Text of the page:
On 9 December 1992 I saw the Web for the first time. As I described in a handbook entitled Running A World-Wide Web Service published in 1995:
[I] first came across the World-Wide Web (WWW) at a workshop on Internet tools organised by the Information Exchange Special Interest Group, University of Leeds on 9th December 1992. In January 1993 the Computing Service installed the CERN httpd server on its central Unix system – this was probably the first WWW service provided by a central service in the UK academic community.
The workshop included demonstrations of a number of Internet applications. The aim of the workshop, was to raise awareness of the importance of the Internet to support institutional research, teaching and marketing activities.
At the time I was familiar with Gopher, Veronica, WAIS and Archie but the Web was new to me. The applications were probably demonstrated on Silicon Graphics or possibly Sun workstations. The Web browser I saw was the Viola which was publicly released in May 1992.
A screenshot of Viola running under X-Windows is illustrated. It should be noted, however, that this image shows a later release of the browser since, in December 1992, the Web was text-only with inline images only becoming available with the release of the NCSA Mosaic browser.
Despite its text-only origins the potential of the Web was apparent to me from the first time I saw it. The ability to have have links within a document, as opposed to Gopher which provided only links from menu items, was a clear strength of the application as was the integration with a range of existing Internet services, such as FTP and Gopher, as well as links with a variety of backend services, such as directory applications which were already starting to be integrated with the Web.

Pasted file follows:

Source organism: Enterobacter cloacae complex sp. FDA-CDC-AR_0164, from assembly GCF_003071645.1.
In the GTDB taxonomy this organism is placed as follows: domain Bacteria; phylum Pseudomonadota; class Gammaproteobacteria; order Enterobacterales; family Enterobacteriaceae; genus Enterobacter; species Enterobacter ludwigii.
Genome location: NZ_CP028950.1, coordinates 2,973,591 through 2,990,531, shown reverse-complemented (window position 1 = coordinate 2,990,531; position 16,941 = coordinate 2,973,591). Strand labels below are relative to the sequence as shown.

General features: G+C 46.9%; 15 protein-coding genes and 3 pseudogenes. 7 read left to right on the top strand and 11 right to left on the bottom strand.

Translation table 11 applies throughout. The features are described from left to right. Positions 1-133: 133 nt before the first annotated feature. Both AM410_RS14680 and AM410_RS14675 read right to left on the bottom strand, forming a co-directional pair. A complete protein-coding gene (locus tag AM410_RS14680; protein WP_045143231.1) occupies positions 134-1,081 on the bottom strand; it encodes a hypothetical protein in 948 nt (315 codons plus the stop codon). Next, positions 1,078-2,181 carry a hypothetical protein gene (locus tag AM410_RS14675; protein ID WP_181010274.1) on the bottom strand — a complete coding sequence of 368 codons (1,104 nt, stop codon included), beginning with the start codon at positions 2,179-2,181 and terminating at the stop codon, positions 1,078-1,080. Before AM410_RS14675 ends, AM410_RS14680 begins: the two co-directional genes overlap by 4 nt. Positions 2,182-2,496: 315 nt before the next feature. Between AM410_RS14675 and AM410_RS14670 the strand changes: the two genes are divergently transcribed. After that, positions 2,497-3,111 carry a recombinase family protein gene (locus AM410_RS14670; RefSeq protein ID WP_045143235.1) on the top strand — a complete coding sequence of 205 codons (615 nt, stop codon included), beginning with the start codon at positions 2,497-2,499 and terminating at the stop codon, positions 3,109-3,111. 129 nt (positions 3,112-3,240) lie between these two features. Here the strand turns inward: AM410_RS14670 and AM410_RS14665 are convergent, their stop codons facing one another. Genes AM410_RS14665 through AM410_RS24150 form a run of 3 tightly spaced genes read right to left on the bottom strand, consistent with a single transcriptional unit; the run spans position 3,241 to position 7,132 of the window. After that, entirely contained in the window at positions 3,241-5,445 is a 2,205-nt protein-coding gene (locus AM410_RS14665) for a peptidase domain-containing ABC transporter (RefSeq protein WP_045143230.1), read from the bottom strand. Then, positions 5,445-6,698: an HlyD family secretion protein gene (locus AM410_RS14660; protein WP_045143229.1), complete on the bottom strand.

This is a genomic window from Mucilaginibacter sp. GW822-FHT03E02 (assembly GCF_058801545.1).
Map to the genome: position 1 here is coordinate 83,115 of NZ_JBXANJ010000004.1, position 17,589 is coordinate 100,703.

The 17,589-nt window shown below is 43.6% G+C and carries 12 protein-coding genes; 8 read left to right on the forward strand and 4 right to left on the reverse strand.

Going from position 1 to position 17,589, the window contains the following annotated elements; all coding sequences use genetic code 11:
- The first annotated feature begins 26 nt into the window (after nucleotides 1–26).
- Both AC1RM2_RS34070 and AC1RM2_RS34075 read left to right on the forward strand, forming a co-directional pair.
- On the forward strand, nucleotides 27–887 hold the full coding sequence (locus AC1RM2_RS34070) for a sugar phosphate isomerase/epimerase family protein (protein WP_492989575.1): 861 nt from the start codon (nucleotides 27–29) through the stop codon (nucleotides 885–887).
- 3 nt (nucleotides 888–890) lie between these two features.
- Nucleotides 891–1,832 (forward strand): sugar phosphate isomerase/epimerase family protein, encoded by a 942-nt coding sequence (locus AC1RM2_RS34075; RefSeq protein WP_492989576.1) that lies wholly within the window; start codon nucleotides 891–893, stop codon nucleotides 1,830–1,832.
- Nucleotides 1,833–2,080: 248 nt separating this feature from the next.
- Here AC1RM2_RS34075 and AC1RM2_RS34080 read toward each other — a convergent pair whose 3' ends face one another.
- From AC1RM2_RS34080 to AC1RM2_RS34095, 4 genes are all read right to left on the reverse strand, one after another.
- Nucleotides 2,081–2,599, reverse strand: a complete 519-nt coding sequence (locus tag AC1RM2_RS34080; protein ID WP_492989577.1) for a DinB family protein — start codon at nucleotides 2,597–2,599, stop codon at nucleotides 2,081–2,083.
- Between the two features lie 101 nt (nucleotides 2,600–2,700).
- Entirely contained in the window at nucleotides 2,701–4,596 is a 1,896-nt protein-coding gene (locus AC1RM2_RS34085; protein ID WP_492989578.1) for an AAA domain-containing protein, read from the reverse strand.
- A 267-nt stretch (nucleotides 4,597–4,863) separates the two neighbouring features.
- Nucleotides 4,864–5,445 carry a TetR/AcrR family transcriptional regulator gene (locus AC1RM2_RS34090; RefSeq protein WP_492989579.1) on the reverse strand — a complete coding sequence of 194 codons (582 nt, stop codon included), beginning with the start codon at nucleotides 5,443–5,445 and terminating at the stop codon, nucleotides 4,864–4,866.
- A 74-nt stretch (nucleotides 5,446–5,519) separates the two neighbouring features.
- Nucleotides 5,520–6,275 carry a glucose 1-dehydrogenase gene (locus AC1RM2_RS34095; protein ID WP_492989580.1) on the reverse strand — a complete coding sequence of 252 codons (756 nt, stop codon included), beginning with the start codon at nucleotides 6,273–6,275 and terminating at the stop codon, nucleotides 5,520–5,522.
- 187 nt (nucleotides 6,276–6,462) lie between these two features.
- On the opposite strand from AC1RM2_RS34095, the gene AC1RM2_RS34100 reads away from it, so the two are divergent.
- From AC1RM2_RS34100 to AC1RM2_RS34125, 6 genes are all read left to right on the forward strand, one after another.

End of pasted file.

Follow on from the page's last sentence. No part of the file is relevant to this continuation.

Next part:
At that time I was the Information Officer in the University Computing Service and was looking for a tool which could be used to provide access to online information provided by the Computing Service as well as, I hoped, form the basis of a Campus Wide Information Service (CWIS).
A small number of Universities were at that time starting to explore the potential of Gopher to provide a CWIS and that was the technology I expected would be used at Leeds. But on 9 December 1992 I saw the Web for this first time and was convinced that I have seen a new vision of the future. It was twenty years ago today, but it’s another set of Beatles lyrics which are more appropriate:
Roll up for the mystery tour.
The magical mystery tour is waiting to take you away,
Waiting to take you away.
When were you taken away by the Web?
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